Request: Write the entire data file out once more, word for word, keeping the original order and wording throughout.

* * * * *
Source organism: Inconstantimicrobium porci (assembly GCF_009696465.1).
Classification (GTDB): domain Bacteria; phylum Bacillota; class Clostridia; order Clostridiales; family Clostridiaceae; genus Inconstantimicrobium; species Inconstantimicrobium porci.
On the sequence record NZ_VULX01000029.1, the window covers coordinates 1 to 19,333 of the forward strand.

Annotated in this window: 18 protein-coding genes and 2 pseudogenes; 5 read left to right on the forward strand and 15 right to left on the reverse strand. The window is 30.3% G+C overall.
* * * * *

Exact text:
Source organism: Inconstantimicrobium porci (assembly GCF_009696465.1).
Classification (GTDB): domain Bacteria; phylum Bacillota; class Clostridia; order Clostridiales; family Clostridiaceae; genus Inconstantimicrobium; species Inconstantimicrobium porci.
On the sequence record NZ_VULX01000029.1, the window covers coordinates 1 to 19,333 of the forward strand.

Annotated in this window: 18 protein-coding genes and 2 pseudogenes; 5 read left to right on the forward strand and 15 right to left on the reverse strand. The window is 30.3% G+C overall.